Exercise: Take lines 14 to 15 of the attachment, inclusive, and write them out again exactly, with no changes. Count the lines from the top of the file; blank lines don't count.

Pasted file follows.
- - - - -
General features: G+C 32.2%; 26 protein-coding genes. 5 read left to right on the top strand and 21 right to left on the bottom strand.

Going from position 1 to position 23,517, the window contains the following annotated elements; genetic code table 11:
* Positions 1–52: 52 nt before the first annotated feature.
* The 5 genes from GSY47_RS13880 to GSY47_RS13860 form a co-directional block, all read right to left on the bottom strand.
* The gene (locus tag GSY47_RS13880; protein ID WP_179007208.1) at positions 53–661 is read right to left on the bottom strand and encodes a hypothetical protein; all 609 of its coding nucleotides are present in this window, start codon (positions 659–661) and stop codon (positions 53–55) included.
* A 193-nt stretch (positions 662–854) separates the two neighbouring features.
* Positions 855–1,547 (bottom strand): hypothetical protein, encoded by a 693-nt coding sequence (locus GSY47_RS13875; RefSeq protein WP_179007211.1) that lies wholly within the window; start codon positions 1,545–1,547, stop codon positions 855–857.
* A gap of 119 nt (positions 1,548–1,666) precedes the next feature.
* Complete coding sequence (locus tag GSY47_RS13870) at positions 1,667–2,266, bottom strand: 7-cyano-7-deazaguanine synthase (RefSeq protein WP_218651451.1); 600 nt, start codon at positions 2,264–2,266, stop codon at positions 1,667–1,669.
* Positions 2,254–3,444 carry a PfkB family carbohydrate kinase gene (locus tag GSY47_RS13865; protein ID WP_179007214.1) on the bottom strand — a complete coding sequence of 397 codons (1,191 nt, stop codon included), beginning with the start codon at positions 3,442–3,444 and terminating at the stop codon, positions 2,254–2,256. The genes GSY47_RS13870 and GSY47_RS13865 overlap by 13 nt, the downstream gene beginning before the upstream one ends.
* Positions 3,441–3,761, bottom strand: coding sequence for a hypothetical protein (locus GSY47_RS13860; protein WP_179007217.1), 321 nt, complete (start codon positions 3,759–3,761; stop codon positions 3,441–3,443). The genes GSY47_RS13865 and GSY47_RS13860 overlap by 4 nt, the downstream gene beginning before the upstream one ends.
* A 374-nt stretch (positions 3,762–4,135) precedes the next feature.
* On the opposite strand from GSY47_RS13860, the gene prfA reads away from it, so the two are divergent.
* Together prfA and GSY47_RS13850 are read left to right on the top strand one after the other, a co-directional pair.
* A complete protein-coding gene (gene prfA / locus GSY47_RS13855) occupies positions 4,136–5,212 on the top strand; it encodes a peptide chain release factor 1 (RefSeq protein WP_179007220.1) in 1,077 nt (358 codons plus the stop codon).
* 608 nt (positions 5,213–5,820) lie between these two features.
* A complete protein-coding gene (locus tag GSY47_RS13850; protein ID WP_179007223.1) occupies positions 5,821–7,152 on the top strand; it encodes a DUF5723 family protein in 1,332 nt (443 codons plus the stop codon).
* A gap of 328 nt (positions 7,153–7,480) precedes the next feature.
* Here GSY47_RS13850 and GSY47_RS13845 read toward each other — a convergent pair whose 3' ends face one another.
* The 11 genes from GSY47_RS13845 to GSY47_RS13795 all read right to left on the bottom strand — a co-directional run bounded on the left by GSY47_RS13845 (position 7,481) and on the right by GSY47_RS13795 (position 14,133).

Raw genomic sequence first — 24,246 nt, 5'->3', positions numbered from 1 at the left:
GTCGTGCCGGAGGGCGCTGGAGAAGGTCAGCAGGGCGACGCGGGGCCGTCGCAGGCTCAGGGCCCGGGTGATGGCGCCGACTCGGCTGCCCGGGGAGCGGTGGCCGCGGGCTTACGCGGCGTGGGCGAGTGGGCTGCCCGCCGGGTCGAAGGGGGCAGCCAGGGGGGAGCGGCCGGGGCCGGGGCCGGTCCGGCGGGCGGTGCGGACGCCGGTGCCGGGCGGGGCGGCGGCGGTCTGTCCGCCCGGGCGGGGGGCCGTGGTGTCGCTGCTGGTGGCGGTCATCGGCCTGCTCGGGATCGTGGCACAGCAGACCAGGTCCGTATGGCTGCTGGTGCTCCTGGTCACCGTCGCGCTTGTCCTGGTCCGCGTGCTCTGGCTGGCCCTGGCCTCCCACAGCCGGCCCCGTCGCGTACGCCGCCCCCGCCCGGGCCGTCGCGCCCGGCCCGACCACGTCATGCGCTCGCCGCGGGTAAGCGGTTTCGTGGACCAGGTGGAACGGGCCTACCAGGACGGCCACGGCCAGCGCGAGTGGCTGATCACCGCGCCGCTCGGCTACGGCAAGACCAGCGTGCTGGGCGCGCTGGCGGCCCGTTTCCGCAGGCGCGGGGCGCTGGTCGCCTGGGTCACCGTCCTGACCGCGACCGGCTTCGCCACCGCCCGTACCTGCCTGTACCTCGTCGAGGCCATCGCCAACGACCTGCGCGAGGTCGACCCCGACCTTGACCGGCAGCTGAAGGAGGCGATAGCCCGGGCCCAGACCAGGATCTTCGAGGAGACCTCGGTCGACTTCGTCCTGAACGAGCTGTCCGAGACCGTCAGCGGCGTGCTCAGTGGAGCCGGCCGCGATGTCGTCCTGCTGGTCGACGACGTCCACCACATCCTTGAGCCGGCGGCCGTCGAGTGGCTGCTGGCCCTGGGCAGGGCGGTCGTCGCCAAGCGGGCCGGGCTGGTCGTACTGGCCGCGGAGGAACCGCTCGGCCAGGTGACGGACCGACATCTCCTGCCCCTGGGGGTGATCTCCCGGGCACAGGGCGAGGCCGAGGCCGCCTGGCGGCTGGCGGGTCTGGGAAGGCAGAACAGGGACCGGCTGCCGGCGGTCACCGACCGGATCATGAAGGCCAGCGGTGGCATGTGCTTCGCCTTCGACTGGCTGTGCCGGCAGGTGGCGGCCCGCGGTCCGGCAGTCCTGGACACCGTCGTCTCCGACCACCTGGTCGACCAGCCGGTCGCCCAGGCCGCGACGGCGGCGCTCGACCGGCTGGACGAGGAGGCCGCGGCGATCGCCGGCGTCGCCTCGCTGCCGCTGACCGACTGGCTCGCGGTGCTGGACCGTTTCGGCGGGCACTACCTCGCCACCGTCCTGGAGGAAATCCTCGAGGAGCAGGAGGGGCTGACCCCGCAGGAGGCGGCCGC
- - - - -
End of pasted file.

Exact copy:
* Together prfA and GSY47_RS13850 are read left to right on the top strand one after the other, a co-directional pair.
* A complete protein-coding gene (gene prfA / locus GSY47_RS13855) occupies positions 4,136–5,212 on the top strand; it encodes a peptide chain release factor 1 (RefSeq protein WP_179007220.1) in 1,077 nt (358 codons plus the stop codon).